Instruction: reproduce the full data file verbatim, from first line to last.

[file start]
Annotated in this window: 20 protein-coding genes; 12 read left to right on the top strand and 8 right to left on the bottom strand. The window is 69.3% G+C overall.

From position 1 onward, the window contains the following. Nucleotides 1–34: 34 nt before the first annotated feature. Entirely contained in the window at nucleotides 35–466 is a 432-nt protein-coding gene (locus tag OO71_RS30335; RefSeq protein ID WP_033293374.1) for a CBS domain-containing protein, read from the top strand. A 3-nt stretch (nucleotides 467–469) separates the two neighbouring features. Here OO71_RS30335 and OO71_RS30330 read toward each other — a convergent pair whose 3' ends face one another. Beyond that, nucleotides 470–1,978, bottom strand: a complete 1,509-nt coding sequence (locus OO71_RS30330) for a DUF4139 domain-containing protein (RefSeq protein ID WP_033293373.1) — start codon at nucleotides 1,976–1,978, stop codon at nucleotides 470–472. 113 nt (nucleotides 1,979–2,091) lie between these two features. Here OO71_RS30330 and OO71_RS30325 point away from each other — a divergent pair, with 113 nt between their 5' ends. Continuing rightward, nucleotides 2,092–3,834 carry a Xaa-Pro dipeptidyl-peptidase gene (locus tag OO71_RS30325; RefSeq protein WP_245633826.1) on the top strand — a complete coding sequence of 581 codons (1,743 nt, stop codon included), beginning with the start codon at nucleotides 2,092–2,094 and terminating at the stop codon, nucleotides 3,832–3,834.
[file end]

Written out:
Annotated in this window: 20 protein-coding genes; 12 read left to right on the top strand and 8 right to left on the bottom strand. The window is 69.3% G+C overall.

From position 1 onward, the window contains the following. Nucleotides 1–34: 34 nt before the first annotated feature. Entirely contained in the window at nucleotides 35–466 is a 432-nt protein-coding gene (locus tag OO71_RS30335; RefSeq protein ID WP_033293374.1) for a CBS domain-containing protein, read from the top strand. A 3-nt stretch (nucleotides 467–469) separates the two neighbouring features. Here OO71_RS30335 and OO71_RS30330 read toward each other — a convergent pair whose 3' ends face one another. Beyond that, nucleotides 470–1,978, bottom strand: a complete 1,509-nt coding sequence (locus OO71_RS30330) for a DUF4139 domain-containing protein (RefSeq protein ID WP_033293373.1) — start codon at nucleotides 1,976–1,978, stop codon at nucleotides 470–472. 113 nt (nucleotides 1,979–2,091) lie between these two features. Here OO71_RS30330 and OO71_RS30325 point away from each other — a divergent pair, with 113 nt between their 5' ends. Continuing rightward, nucleotides 2,092–3,834 carry a Xaa-Pro dipeptidyl-peptidase gene (locus tag OO71_RS30325; RefSeq protein WP_245633826.1) on the top strand — a complete coding sequence of 581 codons (1,743 nt, stop codon included), beginning with the start codon at nucleotides 2,092–2,094 and terminating at the stop codon, nucleotides 3,832–3,834.